Opponents can go all-in by playing small ball players at both positions or even get weird and play two traditional small forwards in the big man spots. Portland will probably only see these lineups in rare situations or when playing the Warriors. For example, some non-super teams will play two small forwards up front when trying to close a large deficit quickly. Davis (and perhaps Ezeli) can stay with many small forwards so that’s one option. Evan Turner’s addition also means they could play a frontcourt of Turner/Harkless/Aminu and perhaps have enough length and rebounding if the other team were super small as well. These won’t be common but it’s nice to have all the options. It will be tough to out-small ball the Blazers next year.
Dynamic Pick-and-Roll Duos
This is one of the bigger challenges for the Blazers given Damian Lillard and CJ McCollum’s struggles defending the pick-and-roll. They found one solution in last year’s playoffs by cross-matching and taking them out of that situation. Moe Harkless and Aminu defended the Chris Paul-Blake Griffin pick-and-roll admirably and they’ll be able to do the same next year.
Ezeli’s addition will give them another option to stay big, avoid switching, and still put more pressure on the pick-and-roll. His agility, size, and length should compensate for Portland’s guards to some degree. This versatility also means the Blazers will have a better answer when the opponent’s pick-and-roll involves a massive center like the Goran Dragic-Hassan Whiteside combination. Aminu can’t guard Whiteside so Ezeli will provide a solution the Blazers just straight up didn’t have last year.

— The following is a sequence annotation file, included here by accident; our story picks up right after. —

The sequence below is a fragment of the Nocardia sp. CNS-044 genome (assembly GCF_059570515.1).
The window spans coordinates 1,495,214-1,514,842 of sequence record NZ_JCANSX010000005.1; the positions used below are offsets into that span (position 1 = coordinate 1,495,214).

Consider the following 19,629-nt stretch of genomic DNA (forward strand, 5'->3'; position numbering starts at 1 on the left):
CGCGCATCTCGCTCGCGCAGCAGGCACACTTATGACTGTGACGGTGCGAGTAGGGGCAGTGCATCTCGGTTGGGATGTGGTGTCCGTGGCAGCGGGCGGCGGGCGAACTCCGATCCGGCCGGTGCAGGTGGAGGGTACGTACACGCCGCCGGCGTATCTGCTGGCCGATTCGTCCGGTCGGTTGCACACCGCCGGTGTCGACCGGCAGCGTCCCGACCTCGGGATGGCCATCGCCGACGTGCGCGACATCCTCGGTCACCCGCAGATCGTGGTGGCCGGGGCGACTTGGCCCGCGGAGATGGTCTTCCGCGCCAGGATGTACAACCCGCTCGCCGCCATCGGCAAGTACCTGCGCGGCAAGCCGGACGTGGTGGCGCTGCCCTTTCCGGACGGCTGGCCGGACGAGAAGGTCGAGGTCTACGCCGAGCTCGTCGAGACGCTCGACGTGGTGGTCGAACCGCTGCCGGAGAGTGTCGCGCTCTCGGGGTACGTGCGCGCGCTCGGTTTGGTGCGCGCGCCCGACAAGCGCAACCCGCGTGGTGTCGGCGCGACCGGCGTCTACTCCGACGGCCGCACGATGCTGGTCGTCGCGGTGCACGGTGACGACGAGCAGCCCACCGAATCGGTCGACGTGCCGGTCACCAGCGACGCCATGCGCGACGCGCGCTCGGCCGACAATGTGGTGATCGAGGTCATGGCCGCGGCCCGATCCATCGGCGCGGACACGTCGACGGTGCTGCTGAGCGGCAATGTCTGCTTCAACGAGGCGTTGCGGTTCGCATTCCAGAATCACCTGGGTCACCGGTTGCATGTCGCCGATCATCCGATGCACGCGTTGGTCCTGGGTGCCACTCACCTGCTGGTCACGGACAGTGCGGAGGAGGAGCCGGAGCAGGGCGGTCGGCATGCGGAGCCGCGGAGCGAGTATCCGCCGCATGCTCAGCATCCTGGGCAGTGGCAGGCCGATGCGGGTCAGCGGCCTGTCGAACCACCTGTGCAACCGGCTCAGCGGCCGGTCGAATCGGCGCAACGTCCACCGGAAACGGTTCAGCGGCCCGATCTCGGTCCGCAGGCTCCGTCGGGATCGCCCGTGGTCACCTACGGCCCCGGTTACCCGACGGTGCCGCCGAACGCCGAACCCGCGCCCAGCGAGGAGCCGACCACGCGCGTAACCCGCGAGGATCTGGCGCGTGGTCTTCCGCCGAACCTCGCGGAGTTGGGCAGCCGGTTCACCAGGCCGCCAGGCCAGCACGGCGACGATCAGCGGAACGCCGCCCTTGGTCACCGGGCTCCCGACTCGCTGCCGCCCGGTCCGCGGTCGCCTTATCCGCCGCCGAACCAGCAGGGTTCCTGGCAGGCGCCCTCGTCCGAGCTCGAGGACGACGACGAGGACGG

Dynamic Wing Scorer
Aminu will typically play the power forward spot next year but he doesn’t have to. That will come in handy when Portland faces Lebron James, Kawhi Leonard, and the like. If the opposing team lacks an exceptional power forward then they won’t even have to change their lineup. They can cross-match, putting Turner or Harkless on the big man. Turner might be a little undersized for that role but he defended Paul Millsap occasionally in Boston’s playoff series against Atlanta and it wasn’t a complete disaster. And if it does become a problem they can always play a more traditional lineup.
This is the first real challenge for the Blazers but it’s not an Achilles heel. Aminu and Harkless are Portland’s best perimeter defenders but neither is exceptional at slithering through screens and sticking with shooters. Allen Crabbe and CJ have done it competently but never at a lockdown level. Portland simply doesn’t have a bulldog they can sic on Kyle Korver who will stay in his jersey all night. They have several OK options and there aren’t many great shooters in the league so this won’t hold them back too much.
Dominant Post-Up Big
The way the NBA is going, I almost forgot this category. There just aren’t that many guys who scare you on the block and teams have consistently gotten away with defending them with smaller players. Post-ups are now seen as gifts for the defense rather than a problem that needs addressing. However, in the rare instances when that doesn’t hold, the Blazers have plenty of big bodies just in case.
Slithery Point Guard